Friday, September 29, 2006

Subjectivity Research

Dan Zahavi

The other day I was checking out job ads at the web sites of Scandinavian universities, when I happened upon something that intrigued me. The University of Copenhagen is looking for a doctoral student in subjectivity research.
Center for Subjectivity Research invites applications for a Ph.D fellowship for 3 years in the area of subjectivity research with special focus on the relation between core self and extended (narrative) self. [...]

The Center for Subjectivity Research is an interdisciplinary research center under the directorship of Professor Dan Zahavi. The fellowship is open to applicants coming from a variety of disciplinary backgrounds. Projects involving both theoretical and empirical perspectives will, other things being equal, be preferred.

It is recommended that those interested in applying should orient themselves concerning the research program and the activities of the Center by consulting its website:
Neither my core self nor my extended (narrative) self understood any of this. But I had a very bad feeling about it. To someone with my scientific ideals, "subjectivity research" sounds about as good as "contaminated samples studies", "heavily biased sociology" or "studies in sub-atomic physics performed while tripping on acid". So I tried to learn more.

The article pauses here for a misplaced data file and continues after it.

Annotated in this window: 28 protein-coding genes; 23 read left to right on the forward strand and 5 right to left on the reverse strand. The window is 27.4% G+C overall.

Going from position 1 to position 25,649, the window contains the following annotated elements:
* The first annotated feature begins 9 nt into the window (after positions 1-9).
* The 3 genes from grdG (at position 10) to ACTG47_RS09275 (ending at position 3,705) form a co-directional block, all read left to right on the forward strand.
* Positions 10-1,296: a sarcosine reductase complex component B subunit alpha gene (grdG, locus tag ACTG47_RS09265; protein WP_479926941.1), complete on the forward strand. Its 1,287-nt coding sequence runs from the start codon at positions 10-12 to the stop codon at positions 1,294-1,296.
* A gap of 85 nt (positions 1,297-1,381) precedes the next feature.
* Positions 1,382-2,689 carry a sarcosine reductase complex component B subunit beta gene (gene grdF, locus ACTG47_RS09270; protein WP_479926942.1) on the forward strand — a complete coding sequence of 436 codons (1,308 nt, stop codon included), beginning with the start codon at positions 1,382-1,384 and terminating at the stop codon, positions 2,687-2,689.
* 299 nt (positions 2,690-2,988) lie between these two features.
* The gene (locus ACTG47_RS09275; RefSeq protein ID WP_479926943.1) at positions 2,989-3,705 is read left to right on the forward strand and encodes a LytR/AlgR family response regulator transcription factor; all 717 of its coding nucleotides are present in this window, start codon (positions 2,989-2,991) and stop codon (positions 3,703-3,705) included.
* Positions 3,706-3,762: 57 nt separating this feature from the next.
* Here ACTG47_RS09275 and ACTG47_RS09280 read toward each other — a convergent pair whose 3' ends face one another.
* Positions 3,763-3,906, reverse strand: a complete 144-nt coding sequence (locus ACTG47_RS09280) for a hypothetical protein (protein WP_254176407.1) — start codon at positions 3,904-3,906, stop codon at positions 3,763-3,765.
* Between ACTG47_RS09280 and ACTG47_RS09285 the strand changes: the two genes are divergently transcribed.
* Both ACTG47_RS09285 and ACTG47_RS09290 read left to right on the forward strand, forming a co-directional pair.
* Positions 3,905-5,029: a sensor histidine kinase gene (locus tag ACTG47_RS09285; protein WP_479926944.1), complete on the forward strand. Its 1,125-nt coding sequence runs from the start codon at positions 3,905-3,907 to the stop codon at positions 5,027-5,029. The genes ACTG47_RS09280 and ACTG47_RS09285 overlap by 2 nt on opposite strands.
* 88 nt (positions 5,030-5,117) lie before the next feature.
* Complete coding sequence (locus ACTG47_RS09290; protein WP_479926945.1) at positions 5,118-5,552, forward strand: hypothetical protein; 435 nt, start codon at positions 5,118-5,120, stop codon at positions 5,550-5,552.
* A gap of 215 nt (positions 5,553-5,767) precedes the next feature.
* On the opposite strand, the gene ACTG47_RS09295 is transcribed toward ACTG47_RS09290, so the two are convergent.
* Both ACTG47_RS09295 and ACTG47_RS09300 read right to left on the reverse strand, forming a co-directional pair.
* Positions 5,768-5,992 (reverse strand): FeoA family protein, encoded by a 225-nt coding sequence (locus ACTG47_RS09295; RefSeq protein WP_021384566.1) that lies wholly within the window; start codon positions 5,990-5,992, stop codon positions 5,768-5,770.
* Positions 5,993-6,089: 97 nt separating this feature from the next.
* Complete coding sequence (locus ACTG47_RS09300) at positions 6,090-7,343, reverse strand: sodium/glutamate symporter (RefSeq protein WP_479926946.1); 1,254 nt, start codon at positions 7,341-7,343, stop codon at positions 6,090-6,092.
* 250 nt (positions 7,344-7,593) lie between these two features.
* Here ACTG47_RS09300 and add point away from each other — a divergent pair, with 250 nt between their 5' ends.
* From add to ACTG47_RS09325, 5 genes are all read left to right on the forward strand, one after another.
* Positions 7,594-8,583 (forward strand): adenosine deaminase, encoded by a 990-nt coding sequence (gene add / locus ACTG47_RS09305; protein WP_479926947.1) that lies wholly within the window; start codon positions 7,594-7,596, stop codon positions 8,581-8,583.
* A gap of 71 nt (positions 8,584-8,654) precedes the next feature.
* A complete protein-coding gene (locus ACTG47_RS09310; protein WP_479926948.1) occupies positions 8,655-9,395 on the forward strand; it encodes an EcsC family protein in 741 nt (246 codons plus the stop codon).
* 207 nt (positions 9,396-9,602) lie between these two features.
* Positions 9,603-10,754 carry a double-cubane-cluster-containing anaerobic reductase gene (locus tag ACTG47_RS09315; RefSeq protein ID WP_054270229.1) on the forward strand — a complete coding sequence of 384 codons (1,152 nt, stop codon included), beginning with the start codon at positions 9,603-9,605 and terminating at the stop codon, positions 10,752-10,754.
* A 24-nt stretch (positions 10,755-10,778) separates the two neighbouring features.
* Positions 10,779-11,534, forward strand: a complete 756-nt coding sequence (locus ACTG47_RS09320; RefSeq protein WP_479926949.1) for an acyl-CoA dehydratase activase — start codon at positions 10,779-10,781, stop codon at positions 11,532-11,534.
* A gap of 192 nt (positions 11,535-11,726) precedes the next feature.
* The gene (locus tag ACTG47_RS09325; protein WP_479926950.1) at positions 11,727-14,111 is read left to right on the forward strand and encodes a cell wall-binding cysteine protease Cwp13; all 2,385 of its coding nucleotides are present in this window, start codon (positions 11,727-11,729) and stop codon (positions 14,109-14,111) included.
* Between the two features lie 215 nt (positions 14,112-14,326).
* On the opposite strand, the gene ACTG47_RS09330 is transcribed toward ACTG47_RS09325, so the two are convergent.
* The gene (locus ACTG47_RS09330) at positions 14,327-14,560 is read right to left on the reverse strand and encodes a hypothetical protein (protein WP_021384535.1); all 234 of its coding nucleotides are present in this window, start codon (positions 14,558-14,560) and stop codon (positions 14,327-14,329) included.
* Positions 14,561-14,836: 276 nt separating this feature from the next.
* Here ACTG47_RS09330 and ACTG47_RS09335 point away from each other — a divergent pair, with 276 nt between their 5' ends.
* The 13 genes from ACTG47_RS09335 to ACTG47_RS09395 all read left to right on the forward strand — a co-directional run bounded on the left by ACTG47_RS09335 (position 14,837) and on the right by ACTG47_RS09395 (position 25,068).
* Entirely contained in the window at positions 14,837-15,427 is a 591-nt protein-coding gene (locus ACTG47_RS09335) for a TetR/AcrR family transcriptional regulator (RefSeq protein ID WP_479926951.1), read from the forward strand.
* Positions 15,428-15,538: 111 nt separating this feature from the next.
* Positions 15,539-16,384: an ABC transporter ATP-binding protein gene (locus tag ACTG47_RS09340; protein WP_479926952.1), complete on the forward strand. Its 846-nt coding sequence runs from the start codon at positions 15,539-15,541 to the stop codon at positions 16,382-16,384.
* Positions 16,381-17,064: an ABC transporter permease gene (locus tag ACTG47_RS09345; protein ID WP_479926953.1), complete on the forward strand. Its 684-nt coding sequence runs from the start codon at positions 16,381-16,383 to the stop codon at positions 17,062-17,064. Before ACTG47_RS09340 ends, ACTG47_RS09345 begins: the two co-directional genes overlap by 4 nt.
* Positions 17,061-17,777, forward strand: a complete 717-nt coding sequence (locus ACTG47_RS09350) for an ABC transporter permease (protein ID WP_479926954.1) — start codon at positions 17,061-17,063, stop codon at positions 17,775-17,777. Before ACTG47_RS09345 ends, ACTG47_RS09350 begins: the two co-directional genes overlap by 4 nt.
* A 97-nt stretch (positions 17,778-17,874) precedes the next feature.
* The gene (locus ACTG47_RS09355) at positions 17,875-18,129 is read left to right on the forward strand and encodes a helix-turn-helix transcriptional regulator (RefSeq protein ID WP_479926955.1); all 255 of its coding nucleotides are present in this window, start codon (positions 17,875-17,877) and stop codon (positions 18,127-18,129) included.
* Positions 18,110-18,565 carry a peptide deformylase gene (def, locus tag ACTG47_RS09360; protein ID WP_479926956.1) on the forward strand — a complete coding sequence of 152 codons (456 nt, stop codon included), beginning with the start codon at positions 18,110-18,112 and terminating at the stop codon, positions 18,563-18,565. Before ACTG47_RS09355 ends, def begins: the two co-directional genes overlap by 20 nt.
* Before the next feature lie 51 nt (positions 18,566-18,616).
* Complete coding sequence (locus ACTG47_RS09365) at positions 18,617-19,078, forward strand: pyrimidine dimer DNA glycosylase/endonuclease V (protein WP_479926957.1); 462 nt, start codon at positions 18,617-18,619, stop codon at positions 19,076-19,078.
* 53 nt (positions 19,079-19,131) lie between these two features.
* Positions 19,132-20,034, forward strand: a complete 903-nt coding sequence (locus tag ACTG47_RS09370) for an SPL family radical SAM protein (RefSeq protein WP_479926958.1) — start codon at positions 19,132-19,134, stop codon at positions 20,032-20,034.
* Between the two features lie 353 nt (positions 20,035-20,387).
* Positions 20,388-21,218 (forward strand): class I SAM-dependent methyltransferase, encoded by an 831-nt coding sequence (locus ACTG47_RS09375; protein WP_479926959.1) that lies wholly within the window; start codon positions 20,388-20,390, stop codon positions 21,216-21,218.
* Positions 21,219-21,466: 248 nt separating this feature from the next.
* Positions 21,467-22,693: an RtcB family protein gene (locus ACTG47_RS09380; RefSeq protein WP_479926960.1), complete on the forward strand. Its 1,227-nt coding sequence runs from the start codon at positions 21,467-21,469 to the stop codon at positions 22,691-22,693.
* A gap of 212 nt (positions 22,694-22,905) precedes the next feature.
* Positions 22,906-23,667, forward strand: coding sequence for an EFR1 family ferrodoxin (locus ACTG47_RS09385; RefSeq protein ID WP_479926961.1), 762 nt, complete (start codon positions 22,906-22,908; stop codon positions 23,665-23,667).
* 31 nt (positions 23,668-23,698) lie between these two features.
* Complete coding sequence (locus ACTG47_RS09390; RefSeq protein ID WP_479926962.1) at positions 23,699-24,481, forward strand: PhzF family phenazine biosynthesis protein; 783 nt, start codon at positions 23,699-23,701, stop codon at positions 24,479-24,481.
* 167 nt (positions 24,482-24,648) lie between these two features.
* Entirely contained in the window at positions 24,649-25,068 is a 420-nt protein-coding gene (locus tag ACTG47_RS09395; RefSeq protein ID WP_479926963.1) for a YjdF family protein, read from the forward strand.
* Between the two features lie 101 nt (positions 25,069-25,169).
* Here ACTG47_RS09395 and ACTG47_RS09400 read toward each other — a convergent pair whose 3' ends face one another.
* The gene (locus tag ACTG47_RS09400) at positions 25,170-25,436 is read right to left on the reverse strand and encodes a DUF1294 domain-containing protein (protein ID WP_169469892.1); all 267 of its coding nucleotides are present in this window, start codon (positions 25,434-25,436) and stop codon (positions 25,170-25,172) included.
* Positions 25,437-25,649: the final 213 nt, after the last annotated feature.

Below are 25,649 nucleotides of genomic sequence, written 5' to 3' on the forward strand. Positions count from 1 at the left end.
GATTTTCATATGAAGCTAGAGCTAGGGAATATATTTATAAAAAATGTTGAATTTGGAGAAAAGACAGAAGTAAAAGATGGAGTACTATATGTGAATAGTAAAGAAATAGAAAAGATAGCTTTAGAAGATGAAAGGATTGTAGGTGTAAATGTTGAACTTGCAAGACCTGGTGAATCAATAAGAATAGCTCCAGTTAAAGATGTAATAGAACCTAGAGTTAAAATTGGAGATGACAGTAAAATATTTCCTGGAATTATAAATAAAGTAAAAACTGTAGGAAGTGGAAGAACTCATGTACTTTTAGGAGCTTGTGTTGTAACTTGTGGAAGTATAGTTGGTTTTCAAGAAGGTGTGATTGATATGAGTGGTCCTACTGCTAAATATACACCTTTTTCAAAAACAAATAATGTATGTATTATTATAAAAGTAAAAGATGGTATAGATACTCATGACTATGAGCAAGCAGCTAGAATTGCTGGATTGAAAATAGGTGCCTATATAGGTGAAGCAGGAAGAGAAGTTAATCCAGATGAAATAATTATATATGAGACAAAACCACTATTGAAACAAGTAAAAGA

The Center's web site explains that they place particular focus on the question whether subjectivity can be explained on the basis of principles and models that the natural sciences use and accept.
Is it ultimately possible to account adequately for the first-person perspective and the experiential dimension from a third-person perspective? ... The research of the Center is divided into three parts-the first focusing on phenomenology and philosophy of mind, the second on hermeneutics and philosophy of religion, the third on psychopathology. ... An investigation comprising philosophy of mind, philosophy of religion, and psychopathology is unorthodox. But the complex problem of subjectivity demands an unorthodox approach, one that integrates a diversity of complementary theoretical and empirical investigations.
This, Dear Reader, is seriously spacy stuff. This is Timothy Leary's and Robert Anton Wilson's old turf.

And the Center isn't just a guy with a desk, either. Fifteen people appear to work on the Center's premises, and it's got nine affiliated scholars at departments for Bible exegesis, systematic theology, philosophy, medical anatomy, psychology, neuroscience and mental health, one even being the lit-crit editor of the main Danish newspaper, Berlingske Tidende! Starting 2002, the state of Denmark (pop. 5.4 million) has been pumping some serious money into this effort. And I don't even understand what it is they seek to achieve. But I like the empirical bit. My fears are pretty much assuaged. This is not likely to be all verbiage.

The Center's director, Dan Zahavi, is only 39, but clearly a hard-working, talented and ambitious man. He's a philosopher of the Continental persuasion, specialising in phenomenology, consciousness studies and the works of Husserl. This suggests that if the Center realises its goal, then it will have a very hard time explaining to people like me exactly what they found out. We just don't speak their language. And it makes me wonder if even the Center's various staff members and affiliates understand each other.